Eduardo Paolozzi was a pioneering 20th century British artist and his famous print series; General Dynamic F.U.N is currently on display at the Beaney. Here are a few facts you might not know about him…
Scottish-born Paolozzi’s Italian parents ran a small ice cream parlour in Leith.
Paolozzi had always shown a talent for drawing and pursued this by attending Edinburgh College of Art in 1943. He then moved to London and feigned madness to secure his release from army duties in order that he could study sculpture at the Slade School of Fine Art.
Paolozzi is widely considered to be one of the first Pop artists and created many collages including the famous ‘I was a rich man’s plaything’ in 1947, which was the first artwork to feature the word ‘Pop’ in it.
Not only was he a sculptor, graphic artist, potter, filmmaker and writer, Paolozzi also taught printed textile design. He taught graphic artist, Althea McNish on one of his evening courses at the Central School of Art and Design, where he persuaded her to pursue a career in textiles. She has since gone on to become an internationally famous textile designer.
Paolozzi began producing silk-screen prints in the 1950s. He pioneered the technique in which each print can have a separate colourway, predating Warhol’s famous prints of the same nature by four years.
Eduardo Paolozzi,General Dynamic FUN Cucumber Night Cream, 1965-70 Hayward Touring, Southbank Centre, London. Copyright Trustees of the Eduardo Paolozzi Foundation. All rights reserved . 2014 DACS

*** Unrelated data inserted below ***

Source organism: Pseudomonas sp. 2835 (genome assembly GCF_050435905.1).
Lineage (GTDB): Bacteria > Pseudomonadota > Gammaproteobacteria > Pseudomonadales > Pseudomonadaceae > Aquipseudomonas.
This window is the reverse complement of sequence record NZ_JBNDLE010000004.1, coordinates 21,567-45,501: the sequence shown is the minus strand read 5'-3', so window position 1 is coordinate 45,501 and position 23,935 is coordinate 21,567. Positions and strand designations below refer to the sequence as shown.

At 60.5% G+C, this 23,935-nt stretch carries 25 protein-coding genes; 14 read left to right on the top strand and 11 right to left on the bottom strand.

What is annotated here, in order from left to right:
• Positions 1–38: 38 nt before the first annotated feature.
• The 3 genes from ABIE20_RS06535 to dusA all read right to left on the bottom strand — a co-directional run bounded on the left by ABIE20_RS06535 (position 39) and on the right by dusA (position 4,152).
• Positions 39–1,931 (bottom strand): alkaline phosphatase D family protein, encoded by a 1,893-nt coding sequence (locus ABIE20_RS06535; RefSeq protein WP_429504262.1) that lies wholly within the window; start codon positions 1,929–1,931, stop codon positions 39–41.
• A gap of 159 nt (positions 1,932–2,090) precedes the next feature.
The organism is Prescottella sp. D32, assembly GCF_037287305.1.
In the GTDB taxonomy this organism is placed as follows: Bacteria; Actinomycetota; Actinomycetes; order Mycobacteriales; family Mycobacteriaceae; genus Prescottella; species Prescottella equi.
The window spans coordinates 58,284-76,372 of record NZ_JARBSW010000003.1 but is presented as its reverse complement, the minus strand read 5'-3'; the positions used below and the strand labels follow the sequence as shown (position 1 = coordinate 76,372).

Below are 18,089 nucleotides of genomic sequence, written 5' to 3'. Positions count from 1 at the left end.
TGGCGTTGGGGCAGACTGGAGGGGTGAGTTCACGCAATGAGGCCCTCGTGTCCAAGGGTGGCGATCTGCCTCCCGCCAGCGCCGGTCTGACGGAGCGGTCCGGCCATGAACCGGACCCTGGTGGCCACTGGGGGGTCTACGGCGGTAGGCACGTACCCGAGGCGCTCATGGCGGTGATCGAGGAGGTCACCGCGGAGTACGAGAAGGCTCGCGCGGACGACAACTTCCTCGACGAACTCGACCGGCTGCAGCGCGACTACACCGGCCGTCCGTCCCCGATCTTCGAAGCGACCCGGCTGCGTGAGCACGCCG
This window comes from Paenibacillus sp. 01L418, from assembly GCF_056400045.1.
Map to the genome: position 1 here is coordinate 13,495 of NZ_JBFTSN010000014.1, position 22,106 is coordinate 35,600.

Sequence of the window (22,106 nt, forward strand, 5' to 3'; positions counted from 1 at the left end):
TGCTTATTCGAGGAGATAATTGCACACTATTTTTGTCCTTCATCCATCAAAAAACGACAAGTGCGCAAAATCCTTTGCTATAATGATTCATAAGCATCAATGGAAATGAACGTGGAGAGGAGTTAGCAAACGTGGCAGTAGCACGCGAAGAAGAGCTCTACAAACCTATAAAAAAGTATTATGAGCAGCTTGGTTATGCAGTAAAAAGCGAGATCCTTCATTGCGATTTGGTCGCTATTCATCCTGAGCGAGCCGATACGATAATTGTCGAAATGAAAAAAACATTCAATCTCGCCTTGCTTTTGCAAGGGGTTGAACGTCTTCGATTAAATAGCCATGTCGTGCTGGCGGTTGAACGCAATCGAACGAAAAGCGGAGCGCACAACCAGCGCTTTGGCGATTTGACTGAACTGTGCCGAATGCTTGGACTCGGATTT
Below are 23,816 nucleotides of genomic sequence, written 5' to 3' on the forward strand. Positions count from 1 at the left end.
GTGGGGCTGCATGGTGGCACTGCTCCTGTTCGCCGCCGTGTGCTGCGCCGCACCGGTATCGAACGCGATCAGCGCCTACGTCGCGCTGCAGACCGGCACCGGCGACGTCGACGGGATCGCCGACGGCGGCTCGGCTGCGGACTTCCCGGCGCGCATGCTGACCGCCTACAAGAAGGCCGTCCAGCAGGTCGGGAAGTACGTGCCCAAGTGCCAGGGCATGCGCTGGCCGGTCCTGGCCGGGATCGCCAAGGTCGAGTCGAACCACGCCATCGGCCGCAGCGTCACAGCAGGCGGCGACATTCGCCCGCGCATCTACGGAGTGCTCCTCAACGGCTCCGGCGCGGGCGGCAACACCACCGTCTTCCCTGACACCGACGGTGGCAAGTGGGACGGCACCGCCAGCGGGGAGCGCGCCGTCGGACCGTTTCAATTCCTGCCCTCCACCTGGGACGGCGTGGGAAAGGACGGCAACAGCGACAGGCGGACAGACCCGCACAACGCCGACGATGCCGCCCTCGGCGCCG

In 1952-4 Paolozzi co-founded ‘The Independent Group’ in London, who paved the way for English Pop Art. He was also one of the few British artists to become internationally recognised immediately after the war.
Paolozzi was a dedicated Radio 3 listener, and was absolutely delighted to be asked by the BBC to feature on Desert Island Discs.
Paolozzi was bestowed with a great many honours during his lifetime for his contribution to the arts; in 1968 he was appointed CBE, awarded an honorary doctorate by the University of Cambridge and in 1989 even knighted by Queen Elizabeth II.
He donated a great deal of work to the Scottish National Gallery, who have since displayed a reconstruction of his studio and a large body of his work in their Dean Gallery.
Paolozzi made numerous contributions to public art, designing and creating sculptures and mosaics for British and German spaces including the colourful mosaics in Tottenham Court Road Tube station, the cast iron sculpture ‘Piscator’ in Euston Square, the ‘Head of Invention’ outside the Design Museum on the South Bank and also ‘Newton, after William Blake’ for the plaza of the British Library.
Paolozzi designed the cover art for Paul McCartney’s Rose Speedway album.
See more of Paolozzi’s pioneering work, along with photography by Tony Ray-Jones, in The Beaney’s current exhibition Home and Away: Eduardo Paolozzi’s General Dynamic F.U.N with photographs of SE England by Tony Ray-Jones.
Open until Sunday 23rd August 2015.
This exhibition is part of the University of Kent’s 50th anniversary celebrations.
For more information visit www.thebeaney.co.uk